Senator: 'Walk away' from Iran talks

Senator: 'Walk away' from Iran talks
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Sen. Tom CottonThomas (Tom) Bryant CottonLawmakers introduce bill to block U.S. companies from doing business with Huawei Five things to know about Iran's breaches of the nuclear deal Hillicon Valley: Trump gets pushback after reversing course on Huawei | China installing surveillance apps on visitors' phones | Internet provider Cloudflare suffers outage | Consumer groups look to stop Facebook cryptocurrency MORE (R-Ark.) said Congress should "act immediately" on Iran sanctions after the State Department announced Tuesday it would need to extend for one day the talks on the framework of a nuclear agreement.

“The best solution is walk away from the nuclear negotiations now and return to a position of strength," said Cotton in a statement just before the Tuesday deadline passed.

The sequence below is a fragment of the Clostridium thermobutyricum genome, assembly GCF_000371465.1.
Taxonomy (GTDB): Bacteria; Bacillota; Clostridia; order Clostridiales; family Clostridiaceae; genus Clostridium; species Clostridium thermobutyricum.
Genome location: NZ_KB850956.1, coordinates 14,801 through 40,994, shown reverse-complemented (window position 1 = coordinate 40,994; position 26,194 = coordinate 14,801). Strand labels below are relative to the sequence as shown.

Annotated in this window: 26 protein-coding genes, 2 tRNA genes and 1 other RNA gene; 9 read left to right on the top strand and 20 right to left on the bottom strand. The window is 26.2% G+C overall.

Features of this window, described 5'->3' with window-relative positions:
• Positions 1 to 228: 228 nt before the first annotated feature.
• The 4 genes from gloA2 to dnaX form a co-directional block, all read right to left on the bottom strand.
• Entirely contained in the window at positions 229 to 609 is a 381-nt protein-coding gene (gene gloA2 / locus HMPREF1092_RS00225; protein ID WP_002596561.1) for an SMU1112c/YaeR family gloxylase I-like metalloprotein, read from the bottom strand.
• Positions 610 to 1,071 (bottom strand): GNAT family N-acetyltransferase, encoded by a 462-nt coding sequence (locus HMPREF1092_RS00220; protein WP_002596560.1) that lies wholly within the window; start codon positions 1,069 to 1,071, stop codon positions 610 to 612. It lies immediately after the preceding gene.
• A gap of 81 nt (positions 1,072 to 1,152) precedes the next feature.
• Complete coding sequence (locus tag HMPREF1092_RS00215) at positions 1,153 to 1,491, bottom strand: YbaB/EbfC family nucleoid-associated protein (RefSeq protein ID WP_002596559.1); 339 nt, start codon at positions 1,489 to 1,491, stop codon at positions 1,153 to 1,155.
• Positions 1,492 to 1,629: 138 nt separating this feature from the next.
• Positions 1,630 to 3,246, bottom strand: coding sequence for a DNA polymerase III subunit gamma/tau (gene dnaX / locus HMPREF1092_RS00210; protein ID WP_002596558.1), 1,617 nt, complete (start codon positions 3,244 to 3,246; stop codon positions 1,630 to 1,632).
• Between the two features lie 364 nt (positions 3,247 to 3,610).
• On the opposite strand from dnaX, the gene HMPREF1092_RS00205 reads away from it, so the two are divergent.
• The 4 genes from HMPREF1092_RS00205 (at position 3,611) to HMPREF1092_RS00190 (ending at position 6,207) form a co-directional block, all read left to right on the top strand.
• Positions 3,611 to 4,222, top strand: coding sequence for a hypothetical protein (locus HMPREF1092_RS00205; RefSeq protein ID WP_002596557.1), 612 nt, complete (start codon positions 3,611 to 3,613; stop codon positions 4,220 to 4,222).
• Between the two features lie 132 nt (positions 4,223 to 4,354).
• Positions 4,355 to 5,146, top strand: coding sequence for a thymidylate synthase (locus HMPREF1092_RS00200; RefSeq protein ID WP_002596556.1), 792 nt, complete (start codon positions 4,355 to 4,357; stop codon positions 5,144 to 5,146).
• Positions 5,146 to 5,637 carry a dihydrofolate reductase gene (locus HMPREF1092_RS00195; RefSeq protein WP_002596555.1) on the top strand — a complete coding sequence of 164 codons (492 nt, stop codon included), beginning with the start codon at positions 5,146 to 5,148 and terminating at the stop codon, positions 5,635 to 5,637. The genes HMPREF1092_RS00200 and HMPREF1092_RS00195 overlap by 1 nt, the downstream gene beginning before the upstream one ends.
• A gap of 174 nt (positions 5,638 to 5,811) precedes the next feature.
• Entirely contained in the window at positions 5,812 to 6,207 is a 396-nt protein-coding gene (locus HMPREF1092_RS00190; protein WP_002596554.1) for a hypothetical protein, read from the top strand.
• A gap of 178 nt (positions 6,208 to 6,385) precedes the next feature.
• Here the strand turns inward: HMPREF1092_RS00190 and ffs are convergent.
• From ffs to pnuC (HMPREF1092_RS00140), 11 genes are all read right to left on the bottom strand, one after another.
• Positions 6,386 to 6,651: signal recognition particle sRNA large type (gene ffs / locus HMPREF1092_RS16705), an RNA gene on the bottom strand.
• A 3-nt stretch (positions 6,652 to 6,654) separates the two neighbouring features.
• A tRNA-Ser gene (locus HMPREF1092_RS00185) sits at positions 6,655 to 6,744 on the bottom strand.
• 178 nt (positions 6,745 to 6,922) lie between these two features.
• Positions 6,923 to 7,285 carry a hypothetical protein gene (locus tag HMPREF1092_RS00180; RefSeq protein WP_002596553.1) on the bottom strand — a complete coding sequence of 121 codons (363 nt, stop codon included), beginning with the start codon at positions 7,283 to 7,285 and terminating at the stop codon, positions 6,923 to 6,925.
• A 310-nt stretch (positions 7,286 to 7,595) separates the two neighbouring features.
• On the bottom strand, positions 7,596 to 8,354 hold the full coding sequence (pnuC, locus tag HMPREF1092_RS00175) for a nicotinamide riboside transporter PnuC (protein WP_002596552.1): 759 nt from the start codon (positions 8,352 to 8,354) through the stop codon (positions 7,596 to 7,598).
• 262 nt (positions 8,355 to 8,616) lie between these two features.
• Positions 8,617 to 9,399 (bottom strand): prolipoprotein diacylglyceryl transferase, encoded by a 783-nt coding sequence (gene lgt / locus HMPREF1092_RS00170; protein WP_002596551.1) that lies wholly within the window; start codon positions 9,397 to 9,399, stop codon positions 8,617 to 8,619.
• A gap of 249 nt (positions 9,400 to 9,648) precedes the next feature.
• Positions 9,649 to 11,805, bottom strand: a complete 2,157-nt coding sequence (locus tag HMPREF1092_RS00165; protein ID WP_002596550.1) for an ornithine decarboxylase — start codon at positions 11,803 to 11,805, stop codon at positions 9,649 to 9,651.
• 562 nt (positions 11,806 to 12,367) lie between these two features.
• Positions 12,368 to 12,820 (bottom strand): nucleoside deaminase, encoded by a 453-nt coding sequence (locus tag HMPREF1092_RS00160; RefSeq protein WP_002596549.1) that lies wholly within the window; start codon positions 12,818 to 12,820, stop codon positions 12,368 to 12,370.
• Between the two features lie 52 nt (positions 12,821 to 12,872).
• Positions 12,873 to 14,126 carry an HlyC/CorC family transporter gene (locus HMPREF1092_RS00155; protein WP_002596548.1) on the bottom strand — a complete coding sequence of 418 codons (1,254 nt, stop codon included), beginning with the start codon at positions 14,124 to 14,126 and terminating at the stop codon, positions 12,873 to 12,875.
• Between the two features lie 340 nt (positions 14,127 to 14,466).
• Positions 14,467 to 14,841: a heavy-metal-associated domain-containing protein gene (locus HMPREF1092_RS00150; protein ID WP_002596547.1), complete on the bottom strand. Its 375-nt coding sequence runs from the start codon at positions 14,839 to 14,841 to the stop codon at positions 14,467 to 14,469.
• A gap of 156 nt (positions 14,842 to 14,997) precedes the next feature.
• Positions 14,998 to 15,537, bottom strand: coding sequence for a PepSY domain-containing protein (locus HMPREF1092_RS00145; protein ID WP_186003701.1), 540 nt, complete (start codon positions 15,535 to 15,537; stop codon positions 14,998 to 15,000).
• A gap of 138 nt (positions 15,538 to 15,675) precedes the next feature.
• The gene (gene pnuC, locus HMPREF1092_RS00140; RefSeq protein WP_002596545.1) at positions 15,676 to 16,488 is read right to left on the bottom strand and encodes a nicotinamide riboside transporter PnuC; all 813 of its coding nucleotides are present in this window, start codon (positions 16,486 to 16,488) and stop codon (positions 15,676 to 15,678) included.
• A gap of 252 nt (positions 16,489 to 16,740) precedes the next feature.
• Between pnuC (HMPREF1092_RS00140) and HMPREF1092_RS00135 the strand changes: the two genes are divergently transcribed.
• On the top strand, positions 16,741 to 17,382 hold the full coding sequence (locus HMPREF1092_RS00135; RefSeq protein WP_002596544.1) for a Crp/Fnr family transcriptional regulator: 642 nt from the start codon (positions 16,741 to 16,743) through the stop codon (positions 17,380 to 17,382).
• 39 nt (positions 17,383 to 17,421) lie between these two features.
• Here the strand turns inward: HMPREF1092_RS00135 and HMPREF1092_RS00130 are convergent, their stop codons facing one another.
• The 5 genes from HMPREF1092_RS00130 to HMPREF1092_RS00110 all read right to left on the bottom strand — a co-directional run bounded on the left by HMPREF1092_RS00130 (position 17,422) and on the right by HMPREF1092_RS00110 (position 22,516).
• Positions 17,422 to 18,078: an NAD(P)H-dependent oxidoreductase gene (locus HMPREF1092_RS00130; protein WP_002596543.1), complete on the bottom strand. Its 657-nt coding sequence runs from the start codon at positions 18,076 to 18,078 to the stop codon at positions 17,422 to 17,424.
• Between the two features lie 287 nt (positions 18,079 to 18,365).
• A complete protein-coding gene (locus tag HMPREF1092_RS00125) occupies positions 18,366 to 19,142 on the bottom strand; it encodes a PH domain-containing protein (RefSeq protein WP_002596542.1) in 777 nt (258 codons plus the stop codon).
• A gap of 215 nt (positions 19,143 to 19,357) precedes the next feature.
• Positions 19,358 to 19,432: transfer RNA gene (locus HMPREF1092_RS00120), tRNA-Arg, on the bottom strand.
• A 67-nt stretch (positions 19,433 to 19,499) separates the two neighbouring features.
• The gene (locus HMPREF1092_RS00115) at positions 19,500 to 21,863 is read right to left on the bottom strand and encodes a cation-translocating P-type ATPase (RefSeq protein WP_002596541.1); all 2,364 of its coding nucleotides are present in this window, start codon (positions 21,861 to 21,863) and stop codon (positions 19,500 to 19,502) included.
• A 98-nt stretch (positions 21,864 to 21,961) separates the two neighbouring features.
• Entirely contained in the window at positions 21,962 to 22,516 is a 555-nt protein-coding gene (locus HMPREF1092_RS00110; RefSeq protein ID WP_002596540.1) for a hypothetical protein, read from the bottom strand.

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"We should reinstate existing sanctions suspended under the Joint Plan of Action, and Congress should act immediately to impose new sanctions. It’s time for the United States to regain the upper hand and quit negotiating out of weakness," he said, referring to a current interim deal. 

Cotton, who organized an open letter that Senate Republicans sent to Iran earlier this month, said the decision to extend the talks "in the face of Iranian intransigence and duplicity proves once again Iran is calling the shots."

"Given the dangerous concessions by the Obama administration over the past week, one can only imagine what further concessions it will make in the next 24 hours to resolve these issues," he said.

The deadline was March 31 to reach a framework political agreement with Iran aimed at preventing Iran from obtaining a nuclear weapon in exchange for sanctions relief.

However, there were still disagreements on key elements Tuesday, including the pace of sanctions relief and the scope of uranium enrichment, according to The Associated Press. 

“If we are making progress toward the finish line, then we should keep going,” White House press secretary Josh Earnest said Tuesday. 

He also warned that if there were no political agreement, the U.S. would be willing to walk away. 

“If we’re not able to reach a political agreement, we are not going to wait all the way until June 30 to walk away,” he added.